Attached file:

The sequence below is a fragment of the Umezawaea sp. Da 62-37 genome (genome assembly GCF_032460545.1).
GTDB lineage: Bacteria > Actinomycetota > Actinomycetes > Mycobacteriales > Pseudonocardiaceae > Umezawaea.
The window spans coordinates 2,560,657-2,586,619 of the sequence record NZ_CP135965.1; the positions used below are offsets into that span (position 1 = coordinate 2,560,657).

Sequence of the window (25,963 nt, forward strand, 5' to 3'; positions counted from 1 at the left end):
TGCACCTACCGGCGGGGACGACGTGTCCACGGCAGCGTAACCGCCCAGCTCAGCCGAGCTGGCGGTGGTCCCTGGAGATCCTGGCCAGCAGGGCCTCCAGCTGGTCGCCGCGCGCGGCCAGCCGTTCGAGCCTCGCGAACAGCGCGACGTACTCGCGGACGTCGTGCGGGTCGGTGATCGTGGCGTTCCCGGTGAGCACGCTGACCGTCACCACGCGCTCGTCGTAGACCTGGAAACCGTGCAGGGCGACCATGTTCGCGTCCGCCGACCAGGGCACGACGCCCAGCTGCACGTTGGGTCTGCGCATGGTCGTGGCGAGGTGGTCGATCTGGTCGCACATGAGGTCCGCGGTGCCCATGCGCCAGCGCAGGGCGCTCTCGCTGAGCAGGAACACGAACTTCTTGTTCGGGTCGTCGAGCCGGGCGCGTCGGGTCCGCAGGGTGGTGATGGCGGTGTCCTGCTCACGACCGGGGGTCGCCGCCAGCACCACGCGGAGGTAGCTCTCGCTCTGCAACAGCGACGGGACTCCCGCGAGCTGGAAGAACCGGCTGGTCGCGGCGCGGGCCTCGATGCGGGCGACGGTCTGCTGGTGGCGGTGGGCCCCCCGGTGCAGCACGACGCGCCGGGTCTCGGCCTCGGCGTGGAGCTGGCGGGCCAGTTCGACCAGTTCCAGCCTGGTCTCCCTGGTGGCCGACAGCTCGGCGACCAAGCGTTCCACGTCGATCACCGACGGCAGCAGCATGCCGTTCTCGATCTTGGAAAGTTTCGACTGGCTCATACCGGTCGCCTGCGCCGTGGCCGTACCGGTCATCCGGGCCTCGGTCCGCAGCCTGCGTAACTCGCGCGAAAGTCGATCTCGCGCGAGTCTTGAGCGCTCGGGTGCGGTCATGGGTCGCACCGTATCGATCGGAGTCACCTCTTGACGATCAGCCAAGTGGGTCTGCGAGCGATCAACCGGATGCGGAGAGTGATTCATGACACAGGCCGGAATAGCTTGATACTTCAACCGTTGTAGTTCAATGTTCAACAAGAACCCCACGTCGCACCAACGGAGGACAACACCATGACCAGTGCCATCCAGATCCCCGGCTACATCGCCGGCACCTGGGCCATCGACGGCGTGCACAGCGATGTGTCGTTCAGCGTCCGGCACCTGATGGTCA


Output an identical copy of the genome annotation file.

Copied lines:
The sequence below is a fragment of the Umezawaea sp. Da 62-37 genome (genome assembly GCF_032460545.1).
GTDB lineage: Bacteria > Actinomycetota > Actinomycetes > Mycobacteriales > Pseudonocardiaceae > Umezawaea.
The window spans coordinates 2,560,657-2,586,619 of the sequence record NZ_CP135965.1; the positions used below are offsets into that span (position 1 = coordinate 2,560,657).

Sequence of the window (25,963 nt, forward strand, 5' to 3'; positions counted from 1 at the left end):
TGCACCTACCGGCGGGGACGACGTGTCCACGGCAGCGTAACCGCCCAGCTCAGCCGAGCTGGCGGTGGTCCCTGGAGATCCTGGCCAGCAGGGCCTCCAGCTGGTCGCCGCGCGCGGCCAGCCGTTCGAGCCTCGCGAACAGCGCGACGTACTCGCGGACGTCGTGCGGGTCGGTGATCGTGGCGTTCCCGGTGAGCACGCTGACCGTCACCACGCGCTCGTCGTAGACCTGGAAACCGTGCAGGGCGACCATGTTCGCGTCCGCCGACCAGGGCACGACGCCCAGCTGCACGTTGGGTCTGCGCATGGTCGTGGCGAGGTGGTCGATCTGGTCGCACATGAGGTCCGCGGTGCCCATGCGCCAGCGCAGGGCGCTCTCGCTGAGCAGGAACACGAACTTCTTGTTCGGGTCGTCGAGCCGGGCGCGTCGGGTCCGCAGGGTGGTGATGGCGGTGTCCTGCTCACGACCGGGGGTCGCCGCCAGCACCACGCGGAGGTAGCTCTCGCTCTGCAACAGCGACGGGACTCCCGCGAGCTGGAAGAACCGGCTGGTCGCGGCGCGGGCCTCGATGCGGGCGACGGTCTGCTGGTGGCGGTGGGCCCCCCGGTGCAGCACGACGCGCCGGGTCTCGGCCTCGGCGTGGAGCTGGCGGGCCAGTTCGACCAGTTCCAGCCTGGTCTCCCTGGTGGCCGACAGCTCGGCGACCAAGCGTTCCACGTCGATCACCGACGGCAGCAGCATGCCGTTCTCGATCTTGGAAAGTTTCGACTGGCTCATACCGGTCGCCTGCGCCGTGGCCGTACCGGTCATCCGGGCCTCGGTCCGCAGCCTGCGTAACTCGCGCGAAAGTCGATCTCGCGCGAGTCTTGAGCGCTCGGGTGCGGTCATGGGTCGCACCGTATCGATCGGAGTCACCTCTTGACGATCAGCCAAGTGGGTCTGCGAGCGATCAACCGGATGCGGAGAGTGATTCATGACACAGGCCGGAATAGCTTGATACTTCAACCGTTGTAGTTCAATGTTCAACAAGAACCCCACGTCGCACCAACGGAGGACAACACCATGACCAGTGCCATCCAGATCCCCGGCTACATCGCCGGCACCTGGGCCATCGACGGCGTGCACAGCGATGTGTCGTTCAGCGTCCGGCACCTGATGGTCA